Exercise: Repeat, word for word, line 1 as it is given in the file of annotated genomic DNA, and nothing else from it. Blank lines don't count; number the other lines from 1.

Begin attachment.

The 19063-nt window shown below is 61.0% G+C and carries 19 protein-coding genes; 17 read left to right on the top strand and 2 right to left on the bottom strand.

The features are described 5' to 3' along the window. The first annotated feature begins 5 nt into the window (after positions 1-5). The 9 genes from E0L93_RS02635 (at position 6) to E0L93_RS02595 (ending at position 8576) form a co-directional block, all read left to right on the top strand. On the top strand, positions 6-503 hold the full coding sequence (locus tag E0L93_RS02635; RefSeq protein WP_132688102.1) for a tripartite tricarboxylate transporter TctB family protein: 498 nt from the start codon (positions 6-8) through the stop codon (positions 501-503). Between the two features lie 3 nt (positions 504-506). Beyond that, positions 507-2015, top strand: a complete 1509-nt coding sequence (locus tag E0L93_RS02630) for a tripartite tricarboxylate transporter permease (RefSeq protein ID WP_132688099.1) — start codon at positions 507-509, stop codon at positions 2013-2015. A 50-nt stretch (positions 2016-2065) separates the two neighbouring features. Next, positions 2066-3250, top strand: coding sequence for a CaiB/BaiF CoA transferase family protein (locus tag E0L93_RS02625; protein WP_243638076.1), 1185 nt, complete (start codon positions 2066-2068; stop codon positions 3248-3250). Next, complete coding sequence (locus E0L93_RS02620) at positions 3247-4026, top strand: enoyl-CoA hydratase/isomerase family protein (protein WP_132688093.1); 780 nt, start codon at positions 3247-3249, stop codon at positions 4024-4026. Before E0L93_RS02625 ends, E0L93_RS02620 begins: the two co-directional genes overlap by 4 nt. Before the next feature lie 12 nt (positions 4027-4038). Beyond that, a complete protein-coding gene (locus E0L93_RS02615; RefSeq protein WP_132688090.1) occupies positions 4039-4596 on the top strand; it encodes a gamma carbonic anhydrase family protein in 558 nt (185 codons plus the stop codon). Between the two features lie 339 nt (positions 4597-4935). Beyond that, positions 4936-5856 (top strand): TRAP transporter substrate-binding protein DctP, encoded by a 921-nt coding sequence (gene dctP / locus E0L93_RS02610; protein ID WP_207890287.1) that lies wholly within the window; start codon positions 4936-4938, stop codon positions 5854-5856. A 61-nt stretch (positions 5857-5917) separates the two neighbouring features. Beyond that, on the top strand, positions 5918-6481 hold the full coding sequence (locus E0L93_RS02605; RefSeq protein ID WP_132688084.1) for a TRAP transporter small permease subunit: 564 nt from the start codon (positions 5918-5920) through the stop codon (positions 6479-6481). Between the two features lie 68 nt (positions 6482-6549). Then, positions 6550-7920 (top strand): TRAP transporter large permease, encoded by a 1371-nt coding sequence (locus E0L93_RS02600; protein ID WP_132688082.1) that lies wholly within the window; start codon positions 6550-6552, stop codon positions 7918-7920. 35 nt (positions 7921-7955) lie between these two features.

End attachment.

The 19063-nt window shown below is 61.0% G+C and carries 19 protein-coding genes; 17 read left to right on the top strand and 2 right to left on the bottom strand.